Poor Showaddywaddy! They were at number one in the UK chart with the old Curtis Lee number ‘Under the Moon of Love’ and in demand everywhere singing this song ad nauseam. It involved a lot of movement and their colourful Teddy Boy costumes must have been excruciatingly hot under the studio lights. That day they performed the track countless times at the apparent whim of the German TV producer noting every last eye movement and lighting change; to the group’s great credit each performance was as good as the previous one and throughout they kept their professional cool obeying each command as the TV crew put them through their paces. Despite the monotony, the group had to stay focused as the tv crew dissected the minutiae of their performance.
But afterwards….what a contrast! Everybody went absolutely crazy! Our evening meal was as one large group letting off steam after the tension and mindless repetition of the day’s labours. It is this sudden release of pent up frustration and boredom that explains how in other circumstances and by other groups TV sets were hurled out of hotel windows…and worse.
Some years later I saw the lead singer of Showaddywaddy walking through Marks & Spencer in Leicester, anonymous in the crowd.
Why did I leave?
It is very, very difficult to get into the pop music business and after graduation I had given myself two years to try; twenty-four months later I was managing the Tamla Motown label and living in Germany – not a position to abandon readily. So I stayed.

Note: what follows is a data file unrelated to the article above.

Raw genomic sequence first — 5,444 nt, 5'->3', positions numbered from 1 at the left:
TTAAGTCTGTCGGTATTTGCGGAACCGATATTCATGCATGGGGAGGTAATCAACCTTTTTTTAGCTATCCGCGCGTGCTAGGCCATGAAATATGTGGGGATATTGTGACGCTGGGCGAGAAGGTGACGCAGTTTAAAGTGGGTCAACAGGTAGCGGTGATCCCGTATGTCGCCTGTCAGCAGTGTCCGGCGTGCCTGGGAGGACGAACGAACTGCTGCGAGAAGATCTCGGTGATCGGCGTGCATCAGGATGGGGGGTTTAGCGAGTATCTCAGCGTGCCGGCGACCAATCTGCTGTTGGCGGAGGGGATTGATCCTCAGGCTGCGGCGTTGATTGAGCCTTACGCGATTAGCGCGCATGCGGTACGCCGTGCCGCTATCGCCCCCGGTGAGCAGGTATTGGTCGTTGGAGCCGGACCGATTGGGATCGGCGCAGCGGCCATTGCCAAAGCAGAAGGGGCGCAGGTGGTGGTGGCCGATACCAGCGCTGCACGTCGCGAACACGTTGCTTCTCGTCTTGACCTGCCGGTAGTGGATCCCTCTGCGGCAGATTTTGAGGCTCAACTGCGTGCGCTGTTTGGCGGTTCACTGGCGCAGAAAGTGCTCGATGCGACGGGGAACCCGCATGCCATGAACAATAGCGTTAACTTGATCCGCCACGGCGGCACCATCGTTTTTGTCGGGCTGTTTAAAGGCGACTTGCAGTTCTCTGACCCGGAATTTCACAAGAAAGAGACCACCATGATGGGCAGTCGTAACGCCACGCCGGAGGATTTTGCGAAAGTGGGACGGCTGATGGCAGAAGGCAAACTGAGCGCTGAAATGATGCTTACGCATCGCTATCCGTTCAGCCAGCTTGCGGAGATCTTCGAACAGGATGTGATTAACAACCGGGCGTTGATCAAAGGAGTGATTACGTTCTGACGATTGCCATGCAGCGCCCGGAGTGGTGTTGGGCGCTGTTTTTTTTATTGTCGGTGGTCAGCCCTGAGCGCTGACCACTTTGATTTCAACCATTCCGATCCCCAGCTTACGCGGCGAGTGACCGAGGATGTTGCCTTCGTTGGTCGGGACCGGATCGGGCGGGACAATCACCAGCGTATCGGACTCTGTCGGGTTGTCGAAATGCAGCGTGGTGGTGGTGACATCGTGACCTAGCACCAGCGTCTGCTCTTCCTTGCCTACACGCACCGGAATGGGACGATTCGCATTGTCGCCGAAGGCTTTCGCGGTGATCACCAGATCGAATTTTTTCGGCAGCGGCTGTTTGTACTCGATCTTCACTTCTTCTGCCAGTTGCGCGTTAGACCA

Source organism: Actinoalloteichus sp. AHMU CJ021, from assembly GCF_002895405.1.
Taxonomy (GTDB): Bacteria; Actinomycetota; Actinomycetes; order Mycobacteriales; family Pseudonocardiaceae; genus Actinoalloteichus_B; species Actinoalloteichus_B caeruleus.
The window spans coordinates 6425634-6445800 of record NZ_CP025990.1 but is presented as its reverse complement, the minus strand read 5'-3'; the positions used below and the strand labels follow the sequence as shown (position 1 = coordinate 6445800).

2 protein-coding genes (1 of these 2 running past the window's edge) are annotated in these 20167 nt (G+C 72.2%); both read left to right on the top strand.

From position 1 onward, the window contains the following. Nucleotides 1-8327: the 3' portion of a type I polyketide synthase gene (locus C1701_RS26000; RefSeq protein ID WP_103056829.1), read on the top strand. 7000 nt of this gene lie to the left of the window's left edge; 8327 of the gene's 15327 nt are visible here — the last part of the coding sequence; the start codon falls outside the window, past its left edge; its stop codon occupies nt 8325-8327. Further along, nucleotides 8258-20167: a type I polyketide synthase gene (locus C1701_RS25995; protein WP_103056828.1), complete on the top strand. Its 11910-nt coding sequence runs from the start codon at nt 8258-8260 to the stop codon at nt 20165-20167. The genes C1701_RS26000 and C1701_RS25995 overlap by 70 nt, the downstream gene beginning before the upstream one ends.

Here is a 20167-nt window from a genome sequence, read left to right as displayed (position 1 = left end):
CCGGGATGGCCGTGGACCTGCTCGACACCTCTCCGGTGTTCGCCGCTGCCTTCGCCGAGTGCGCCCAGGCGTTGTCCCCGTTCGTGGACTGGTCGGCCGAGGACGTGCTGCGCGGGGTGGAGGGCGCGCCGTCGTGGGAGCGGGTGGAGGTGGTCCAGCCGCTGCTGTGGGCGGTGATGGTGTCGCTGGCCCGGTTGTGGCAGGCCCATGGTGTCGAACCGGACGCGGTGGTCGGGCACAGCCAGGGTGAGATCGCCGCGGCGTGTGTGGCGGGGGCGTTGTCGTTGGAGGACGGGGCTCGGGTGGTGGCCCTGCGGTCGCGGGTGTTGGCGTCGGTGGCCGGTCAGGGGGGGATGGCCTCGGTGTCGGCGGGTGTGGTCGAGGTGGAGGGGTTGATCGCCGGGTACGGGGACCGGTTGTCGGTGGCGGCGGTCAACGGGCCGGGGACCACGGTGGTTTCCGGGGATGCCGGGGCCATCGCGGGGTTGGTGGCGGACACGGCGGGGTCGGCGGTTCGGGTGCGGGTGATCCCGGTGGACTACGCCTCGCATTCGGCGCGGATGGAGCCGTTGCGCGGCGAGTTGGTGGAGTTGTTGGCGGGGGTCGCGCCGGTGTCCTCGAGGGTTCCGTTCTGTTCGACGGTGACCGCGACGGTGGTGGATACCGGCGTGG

Seven and a half years later I had had the sort of experiences of which most people dream. In addition to all the above over forty pop songs which I had written had been published and recorded. I had several top ten hits and had been involved with many more, as well as hit albums. I had written and conducted my own arrangements, frequently worked as a session musician on recordings, my own and others’ productions. In short it had been an unforgettable, amazing journey and I had served what I considered to be the best apprenticeship any musician could ever wish for. I loved working with those musicians at the top of their trade, in the main thoroughly competent, lovely people.
Apprenticeship for what, was not clear for several years. Although I left the music business in 1977 it never really left me and some fifteen years later I started to play, perform, teach music and start writing again. At this time my past not only opened many doors, it showed time and again how much I had learned from those seven plus sparkling, challenging years.
I had joined EMI in London at age twenty-two and nearing thirty was living in Cologne, married to my lovely (English) wife and we were desperately homesick. I realised that time for me was running out if ever I wanted to work at any other trade and like an ageing footballer in what is indisputably a young person’s business, my touch was not as sure as it had been. (The likes of Paul McCartney, Elton John and Cliff Richard are indeed a very rare breed).
I had a very tempting offer to return to Britain and it was a surprisingly easy one to accept and in August 1977, the day Elvis Presley died, I left the record business. I never regretted it and have dined out on it for the rest of my working life.
Waddingtons Games the Leeds based manufacturers of ‘Monopoly’ offered me a job in their Product Development division, where I spent six thoroughly enjoyable years. But that is another story.